Visualizing terabytes of 3D data from volumes
The seismic industry has evolved over the last decade by increasing the volume of data that is typically acquired and processed by about an order of magnitude every five years. This trend is continuing today with the examination of not a single volume of 3D seismic data, but many different 3D-attribute volumes.
In this screenshot from TeraViz, the analyst has created "windows" into a seismic amplitude data volume using the tool's orthogonal slice and cube features.
The seismic industry has evolved over the last decade by increasing the volume of data that is typically acquired and processed by about an order of magnitude every five years. This trend is continuing today with the examination of not a single volume of 3D seismic data, but many different 3D-attribute volumes. Dynamic color-mapping and range-specific transparency make trends and patterns easy to find and explore further.
The result is that for some 3D surveys, the geophysicist must navigate his way through terabytes of seismic data. A more efficient means of working with such large volumes would translate into more time to derive a meaningful interpretation from it, which is, after all, the point of the whole exercise.
In response to this demand, Albuquerque-based MUSE Technologies has created a tool that addresses the specific requirements of the E&P marketplace, particularly in the area of SEG-Y interpretation. Based on specifications provided by Continuum Resources (CoRe), the company created a software tool known as TeraViztrademark that provides real-time interaction with hundreds of gigabytes (GB) of volumetric data on workstations equipped with just 1-2 GB of RAM.
This tool allows geophysicists to explore and manipulate extremely large volumes of data that would normally require significant installed memory. It allows rapid visualization of seismic volumes in a manner that divorces speed of inspection from volume size. In addition, the only limit on the volume size that can be inspected is the disk space available to actually store the seismic volumes. Dr. David Monk of CoRe summarizes the benefits in terms that a working geophysicist should appreciate:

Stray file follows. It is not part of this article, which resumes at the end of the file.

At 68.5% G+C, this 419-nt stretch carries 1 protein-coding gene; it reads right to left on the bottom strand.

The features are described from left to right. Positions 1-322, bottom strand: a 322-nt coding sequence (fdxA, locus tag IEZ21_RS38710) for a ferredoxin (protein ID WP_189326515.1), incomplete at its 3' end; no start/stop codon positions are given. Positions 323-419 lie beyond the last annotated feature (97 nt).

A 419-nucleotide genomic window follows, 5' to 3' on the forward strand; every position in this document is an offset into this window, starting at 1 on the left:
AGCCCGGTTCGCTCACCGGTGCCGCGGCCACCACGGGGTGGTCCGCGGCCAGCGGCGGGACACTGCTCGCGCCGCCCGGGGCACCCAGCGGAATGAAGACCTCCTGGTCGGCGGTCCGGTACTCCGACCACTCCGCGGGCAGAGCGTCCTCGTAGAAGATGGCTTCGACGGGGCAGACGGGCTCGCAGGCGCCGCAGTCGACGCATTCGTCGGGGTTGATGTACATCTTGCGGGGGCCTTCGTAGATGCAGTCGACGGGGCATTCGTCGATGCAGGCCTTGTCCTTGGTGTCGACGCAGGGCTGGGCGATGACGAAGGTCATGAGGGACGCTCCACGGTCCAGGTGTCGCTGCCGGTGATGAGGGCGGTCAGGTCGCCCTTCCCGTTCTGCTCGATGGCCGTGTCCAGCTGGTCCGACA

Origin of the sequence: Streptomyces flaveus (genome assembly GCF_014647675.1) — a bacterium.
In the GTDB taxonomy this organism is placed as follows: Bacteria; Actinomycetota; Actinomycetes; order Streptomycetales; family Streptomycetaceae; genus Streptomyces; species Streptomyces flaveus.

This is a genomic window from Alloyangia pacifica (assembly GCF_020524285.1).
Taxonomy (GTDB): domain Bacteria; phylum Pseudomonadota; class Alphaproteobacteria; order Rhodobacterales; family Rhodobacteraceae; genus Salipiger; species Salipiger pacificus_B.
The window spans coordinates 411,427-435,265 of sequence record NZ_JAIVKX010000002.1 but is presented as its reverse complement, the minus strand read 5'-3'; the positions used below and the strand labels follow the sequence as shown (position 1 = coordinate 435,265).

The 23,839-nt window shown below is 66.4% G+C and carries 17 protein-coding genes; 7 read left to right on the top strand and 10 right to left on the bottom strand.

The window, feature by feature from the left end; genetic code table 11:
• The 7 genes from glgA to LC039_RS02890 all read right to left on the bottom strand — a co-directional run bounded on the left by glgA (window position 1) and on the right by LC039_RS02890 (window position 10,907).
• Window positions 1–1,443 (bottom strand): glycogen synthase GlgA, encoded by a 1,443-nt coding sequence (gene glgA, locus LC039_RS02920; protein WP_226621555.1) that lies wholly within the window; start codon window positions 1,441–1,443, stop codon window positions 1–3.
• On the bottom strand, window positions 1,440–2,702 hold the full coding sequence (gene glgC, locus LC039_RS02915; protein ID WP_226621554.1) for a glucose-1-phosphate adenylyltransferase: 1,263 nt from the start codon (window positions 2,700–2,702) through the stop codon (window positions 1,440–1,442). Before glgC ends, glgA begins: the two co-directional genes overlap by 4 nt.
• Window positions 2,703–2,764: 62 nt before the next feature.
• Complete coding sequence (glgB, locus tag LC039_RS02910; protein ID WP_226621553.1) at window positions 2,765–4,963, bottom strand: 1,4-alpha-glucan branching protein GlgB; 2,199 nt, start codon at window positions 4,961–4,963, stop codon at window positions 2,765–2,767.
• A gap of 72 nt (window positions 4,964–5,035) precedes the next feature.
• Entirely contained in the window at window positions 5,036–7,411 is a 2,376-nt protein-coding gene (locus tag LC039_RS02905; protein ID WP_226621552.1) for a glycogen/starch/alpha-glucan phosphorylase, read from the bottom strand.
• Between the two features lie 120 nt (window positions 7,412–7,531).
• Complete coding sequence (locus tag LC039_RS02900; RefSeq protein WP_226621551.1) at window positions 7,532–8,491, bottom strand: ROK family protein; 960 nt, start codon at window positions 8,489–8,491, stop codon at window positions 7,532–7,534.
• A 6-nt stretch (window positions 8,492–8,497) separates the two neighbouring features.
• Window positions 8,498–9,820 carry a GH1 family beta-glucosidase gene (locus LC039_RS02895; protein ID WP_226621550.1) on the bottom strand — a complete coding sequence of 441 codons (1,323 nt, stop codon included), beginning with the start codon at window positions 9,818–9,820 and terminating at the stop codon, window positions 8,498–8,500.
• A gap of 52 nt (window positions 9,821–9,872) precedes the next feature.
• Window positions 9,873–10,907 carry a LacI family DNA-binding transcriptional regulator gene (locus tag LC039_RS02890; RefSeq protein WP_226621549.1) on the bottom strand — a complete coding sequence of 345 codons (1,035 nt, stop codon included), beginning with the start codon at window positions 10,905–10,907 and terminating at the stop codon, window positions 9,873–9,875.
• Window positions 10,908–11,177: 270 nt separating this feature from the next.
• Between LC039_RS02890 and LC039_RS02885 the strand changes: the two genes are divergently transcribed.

- Rapid comparison of many attribute volumes
- Rapid visualization of un limitedly large volumes
- Accelerated identification of the most interesting areas of geology
- A rapid focus of effort in the areas of most importance.
Interpreters can control the virtual environment using voice commands and joysticks (or a conventional mouse), and can "fly" around and into volumetric data to see it from any angle or distance. The interpreter can also control the lighting and other aspects of the synthetic environment while viewing data. They can even share the environment with multiple simultaneous interpreters in different locations.
Segue from SEG-Y
SEG-Y, the oil industry's standard format for seismic amplitude data, was not designed to allow fast random access. For that matter, the "standard" often varies from one file to another. For these reasons, conversion tools reformat compliant SEG-Y files into the proper format. Non-compliant SEG-Y-like files can also be converted into usable form. Several SEG-Y files can be combined into a single file, assuming they have sequential crossline numbers (e.g. SEG-Y file 1 has crosslines 50-149, SEG-Y while file 2 has 150-229, and so on).